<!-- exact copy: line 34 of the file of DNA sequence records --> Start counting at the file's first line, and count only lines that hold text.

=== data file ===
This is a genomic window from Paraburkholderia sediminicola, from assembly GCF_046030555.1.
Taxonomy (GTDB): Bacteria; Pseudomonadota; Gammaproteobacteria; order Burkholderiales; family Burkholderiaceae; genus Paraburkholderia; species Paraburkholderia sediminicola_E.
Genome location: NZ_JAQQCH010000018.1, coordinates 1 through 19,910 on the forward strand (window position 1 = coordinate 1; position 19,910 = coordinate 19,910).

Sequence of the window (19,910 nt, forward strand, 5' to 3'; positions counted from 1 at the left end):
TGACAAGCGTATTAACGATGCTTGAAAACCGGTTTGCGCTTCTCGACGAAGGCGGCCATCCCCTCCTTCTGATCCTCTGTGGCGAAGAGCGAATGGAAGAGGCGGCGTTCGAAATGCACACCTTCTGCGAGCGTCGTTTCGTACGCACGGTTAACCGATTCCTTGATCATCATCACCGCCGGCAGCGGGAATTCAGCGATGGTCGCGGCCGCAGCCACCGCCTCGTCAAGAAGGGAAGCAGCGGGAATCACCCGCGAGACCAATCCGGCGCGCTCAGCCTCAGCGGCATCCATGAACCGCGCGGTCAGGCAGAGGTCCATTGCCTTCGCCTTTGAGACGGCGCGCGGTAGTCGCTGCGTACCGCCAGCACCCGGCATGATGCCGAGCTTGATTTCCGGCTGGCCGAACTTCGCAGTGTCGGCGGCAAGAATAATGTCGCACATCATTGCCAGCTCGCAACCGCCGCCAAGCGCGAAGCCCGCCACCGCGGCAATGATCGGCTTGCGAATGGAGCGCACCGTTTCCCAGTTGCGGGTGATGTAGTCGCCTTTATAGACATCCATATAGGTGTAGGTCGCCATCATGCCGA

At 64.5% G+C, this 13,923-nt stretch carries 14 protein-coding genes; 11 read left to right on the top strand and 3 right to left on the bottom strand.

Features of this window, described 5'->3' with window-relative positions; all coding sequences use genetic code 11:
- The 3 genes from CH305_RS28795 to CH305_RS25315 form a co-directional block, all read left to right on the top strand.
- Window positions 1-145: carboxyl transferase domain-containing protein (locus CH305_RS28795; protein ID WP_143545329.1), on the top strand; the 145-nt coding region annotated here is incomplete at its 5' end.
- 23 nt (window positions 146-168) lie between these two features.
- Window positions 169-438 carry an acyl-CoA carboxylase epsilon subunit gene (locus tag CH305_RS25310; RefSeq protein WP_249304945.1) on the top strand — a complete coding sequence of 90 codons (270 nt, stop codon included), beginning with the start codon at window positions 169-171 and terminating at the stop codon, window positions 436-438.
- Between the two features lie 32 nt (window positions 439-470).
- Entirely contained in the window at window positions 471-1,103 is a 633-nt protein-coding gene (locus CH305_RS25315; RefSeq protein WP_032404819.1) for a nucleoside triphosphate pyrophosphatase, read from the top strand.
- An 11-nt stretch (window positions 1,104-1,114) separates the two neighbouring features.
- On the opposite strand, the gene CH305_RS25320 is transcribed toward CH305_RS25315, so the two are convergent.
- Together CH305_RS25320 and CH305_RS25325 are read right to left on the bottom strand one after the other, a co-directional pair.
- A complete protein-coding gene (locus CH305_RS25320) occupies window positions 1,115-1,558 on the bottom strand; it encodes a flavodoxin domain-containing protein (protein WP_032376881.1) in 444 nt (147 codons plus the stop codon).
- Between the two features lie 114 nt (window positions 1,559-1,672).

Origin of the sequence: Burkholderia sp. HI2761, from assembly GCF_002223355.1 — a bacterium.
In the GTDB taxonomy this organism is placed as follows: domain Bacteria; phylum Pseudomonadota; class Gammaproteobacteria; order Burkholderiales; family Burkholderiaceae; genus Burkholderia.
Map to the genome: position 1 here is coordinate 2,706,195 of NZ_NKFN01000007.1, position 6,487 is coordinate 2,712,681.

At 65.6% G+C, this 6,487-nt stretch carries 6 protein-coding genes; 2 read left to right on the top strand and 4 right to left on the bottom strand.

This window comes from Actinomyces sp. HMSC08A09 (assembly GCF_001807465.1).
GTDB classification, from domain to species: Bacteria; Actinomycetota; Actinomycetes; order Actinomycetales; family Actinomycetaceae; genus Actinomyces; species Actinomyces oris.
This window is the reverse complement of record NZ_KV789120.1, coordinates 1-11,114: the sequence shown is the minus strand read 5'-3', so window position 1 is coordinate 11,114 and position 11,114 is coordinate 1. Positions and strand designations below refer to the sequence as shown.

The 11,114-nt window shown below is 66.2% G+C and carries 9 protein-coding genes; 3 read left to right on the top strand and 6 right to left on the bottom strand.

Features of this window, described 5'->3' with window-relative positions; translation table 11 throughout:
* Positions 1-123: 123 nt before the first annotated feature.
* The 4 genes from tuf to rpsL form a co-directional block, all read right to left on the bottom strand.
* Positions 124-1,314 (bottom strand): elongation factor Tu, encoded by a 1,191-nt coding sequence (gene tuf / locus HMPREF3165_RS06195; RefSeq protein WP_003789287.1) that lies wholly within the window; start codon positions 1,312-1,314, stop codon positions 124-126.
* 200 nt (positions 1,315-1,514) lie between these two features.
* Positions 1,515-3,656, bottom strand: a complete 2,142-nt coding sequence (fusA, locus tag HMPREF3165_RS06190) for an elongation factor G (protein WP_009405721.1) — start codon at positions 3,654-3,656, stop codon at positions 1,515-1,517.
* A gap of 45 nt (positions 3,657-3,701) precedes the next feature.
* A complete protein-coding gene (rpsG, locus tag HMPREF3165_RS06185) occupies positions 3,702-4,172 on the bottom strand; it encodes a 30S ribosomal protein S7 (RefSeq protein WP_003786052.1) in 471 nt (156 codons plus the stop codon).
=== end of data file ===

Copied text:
* A complete protein-coding gene (rpsG, locus tag HMPREF3165_RS06185) occupies positions 3,702-4,172 on the bottom strand; it encodes a 30S ribosomal protein S7 (RefSeq protein WP_003786052.1) in 471 nt (156 codons plus the stop codon).